It is truly amazing what you can fit into two and a half short days in a city when you have too. That’s all the time I had, flights to other places were organised and so Copenhagen was a transit city this time. But seeing as I was here I wanted to see all I could in the time I had. Hopefully there will be a next time to see more.
I had arrived safe and sound in the Generator Hostel in Copenhagen, after a fantastic train journey. I loved the train from Stockholm, quiet, fast, comfortable, tables and power for the computer at every seat, a real treat. As if such a comfortable trip wasn’t enough, after Malmo (yes where Eurovision was held earlier that same year) there before me appeared the most amazing sight, the double decker Oresund Bridge over the Oresund strait. Eight kms of beautiful white bridge over blue water. Then the bridge turns into a tunnel for another 4 kms. A stunning piece of engineering. The motorway is the top level and the railway is the bottom level. Such a beautiful entrance to Copenhagen.
I caught a cab from the station to the hostel, better than dragging luggage around trying to find the place. The bits of the city I saw from the cab were delightful so I was looking forward to the next day of exploring. The hostel was pretty awesome, massive with its own bar, food and night time barbecues, so I knew I would survive. Remember that Scandinavian countries aren’t cheap so hostel prices reflect that (this isn’t the Balkans or Central America), do your research well and be prepared, most places are similar in price, nothing is cheap by any stretch of the imagination, but very worth it. I wasn’t exactly prepared for having a large group of drunk Swedes in the dormitory but, had I thought about it I would have expected it. It was hilarious watching one fellow trying to climb to his bunk and failing many times over. Eventually he gave up and fell asleep on the floor, oh the young ones!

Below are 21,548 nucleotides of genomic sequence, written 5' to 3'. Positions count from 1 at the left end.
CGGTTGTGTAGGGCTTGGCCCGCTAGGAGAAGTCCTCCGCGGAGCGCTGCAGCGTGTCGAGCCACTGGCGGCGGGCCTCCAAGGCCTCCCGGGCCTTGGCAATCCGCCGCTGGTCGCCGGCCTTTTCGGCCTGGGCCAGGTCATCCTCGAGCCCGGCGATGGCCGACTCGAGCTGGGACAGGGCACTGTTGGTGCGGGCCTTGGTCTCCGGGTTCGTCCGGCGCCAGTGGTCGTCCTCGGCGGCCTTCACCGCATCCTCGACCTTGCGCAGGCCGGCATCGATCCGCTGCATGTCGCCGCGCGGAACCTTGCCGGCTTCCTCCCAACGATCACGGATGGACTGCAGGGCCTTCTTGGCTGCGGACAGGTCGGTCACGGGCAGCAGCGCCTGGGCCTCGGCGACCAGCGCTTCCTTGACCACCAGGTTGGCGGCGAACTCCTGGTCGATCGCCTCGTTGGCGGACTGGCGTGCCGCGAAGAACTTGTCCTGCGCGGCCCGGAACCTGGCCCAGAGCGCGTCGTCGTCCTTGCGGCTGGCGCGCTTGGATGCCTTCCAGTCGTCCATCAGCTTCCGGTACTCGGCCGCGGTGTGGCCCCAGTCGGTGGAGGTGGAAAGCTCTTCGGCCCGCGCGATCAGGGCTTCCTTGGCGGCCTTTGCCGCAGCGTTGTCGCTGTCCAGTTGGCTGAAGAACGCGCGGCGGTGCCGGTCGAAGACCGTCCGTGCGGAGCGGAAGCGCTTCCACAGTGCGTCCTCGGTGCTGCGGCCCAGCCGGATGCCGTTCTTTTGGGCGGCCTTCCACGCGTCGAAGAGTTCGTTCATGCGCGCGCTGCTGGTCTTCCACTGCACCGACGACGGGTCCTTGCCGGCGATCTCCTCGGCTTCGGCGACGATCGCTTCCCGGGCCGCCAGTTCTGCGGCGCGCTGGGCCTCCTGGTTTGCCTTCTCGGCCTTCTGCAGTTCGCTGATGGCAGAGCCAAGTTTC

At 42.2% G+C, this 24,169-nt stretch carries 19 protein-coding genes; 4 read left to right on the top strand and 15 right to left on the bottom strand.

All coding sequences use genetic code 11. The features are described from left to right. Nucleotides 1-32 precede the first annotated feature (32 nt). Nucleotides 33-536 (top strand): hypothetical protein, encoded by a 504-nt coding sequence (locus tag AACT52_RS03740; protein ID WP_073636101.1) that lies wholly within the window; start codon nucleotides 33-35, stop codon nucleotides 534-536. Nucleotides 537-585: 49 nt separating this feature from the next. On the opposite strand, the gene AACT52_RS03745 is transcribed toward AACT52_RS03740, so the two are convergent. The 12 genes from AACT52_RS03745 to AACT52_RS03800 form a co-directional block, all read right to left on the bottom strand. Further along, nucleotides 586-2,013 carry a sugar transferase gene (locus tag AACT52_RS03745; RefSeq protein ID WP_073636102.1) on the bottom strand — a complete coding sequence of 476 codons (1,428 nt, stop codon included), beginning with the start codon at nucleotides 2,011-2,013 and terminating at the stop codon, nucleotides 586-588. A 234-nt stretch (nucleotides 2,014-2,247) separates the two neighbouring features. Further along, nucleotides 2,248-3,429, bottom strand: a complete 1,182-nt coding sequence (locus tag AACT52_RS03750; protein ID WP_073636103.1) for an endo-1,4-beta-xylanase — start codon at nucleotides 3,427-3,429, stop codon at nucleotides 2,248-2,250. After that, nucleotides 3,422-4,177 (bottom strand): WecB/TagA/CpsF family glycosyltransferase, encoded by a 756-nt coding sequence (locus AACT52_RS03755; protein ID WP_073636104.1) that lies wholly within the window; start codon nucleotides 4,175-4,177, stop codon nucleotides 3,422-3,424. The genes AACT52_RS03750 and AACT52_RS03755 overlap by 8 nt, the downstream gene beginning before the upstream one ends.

First full day – 23 August 2013
It was still the middle of Summer but the temperatures at this latitude were very pleasant, nothing like the 40 degree temperatures of the Balkans in July, so walking around was going to be enjoyable. First I needed to find a spectacle shop to fix my glasses, the screw had started coming loose and a lens kept falling out, bad timing for this to start happening I still had 8 months of travel to go. Stroget the pedestrian shopping street is a delight. Really, European cities have got the concept of the central pedestrian shopping streets exactly right, we could learn a lot from them.
Having found a spectacle shop and had my glasses fixed at no charge I was on my way to find the Hop on Hop off bus. I have to say that by the end of the trip the guys running the buses there were the most disorganised I had ever experienced before and after Denmark. Everything was going well until one bus broke down then the replacement bus broke down. Instructions were confusing, people from the cruise ships were demanding their money back as they had no more time to wait for yet another bus, it was chaos for a while. Luckily it was at the very end of my tour so I didn’t care but I got a lot of amusement from watching what was going on. Before all the confusion and chaos though I’d had a wonderful trip. My main goals were Christiania and the Little Mermaid.